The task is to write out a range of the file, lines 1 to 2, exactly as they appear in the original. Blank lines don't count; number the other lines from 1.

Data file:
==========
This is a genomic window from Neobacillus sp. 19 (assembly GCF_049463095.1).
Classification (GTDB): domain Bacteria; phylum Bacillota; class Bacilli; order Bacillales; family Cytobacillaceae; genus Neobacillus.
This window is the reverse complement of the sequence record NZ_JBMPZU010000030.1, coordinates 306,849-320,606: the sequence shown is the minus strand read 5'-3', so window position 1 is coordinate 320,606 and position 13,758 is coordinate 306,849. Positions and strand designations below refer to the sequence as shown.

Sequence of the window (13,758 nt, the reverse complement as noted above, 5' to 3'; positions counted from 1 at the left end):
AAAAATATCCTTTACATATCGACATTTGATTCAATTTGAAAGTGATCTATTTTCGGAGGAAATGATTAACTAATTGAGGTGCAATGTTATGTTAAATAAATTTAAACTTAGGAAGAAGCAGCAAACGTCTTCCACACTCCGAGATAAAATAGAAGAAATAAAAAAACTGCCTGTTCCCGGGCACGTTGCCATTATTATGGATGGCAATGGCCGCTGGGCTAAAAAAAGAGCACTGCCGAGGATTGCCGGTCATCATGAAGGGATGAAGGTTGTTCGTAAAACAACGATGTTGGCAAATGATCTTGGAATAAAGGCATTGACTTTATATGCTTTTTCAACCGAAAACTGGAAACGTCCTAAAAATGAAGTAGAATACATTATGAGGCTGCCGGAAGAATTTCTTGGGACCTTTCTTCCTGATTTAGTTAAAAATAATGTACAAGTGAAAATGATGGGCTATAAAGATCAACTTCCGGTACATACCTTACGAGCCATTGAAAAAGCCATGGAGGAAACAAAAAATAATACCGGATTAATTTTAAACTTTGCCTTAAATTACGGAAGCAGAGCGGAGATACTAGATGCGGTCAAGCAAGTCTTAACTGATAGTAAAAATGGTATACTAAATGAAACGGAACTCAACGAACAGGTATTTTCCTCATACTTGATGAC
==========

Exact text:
This is a genomic window from Neobacillus sp. 19 (assembly GCF_049463095.1).
Classification (GTDB): domain Bacteria; phylum Bacillota; class Bacilli; order Bacillales; family Cytobacillaceae; genus Neobacillus.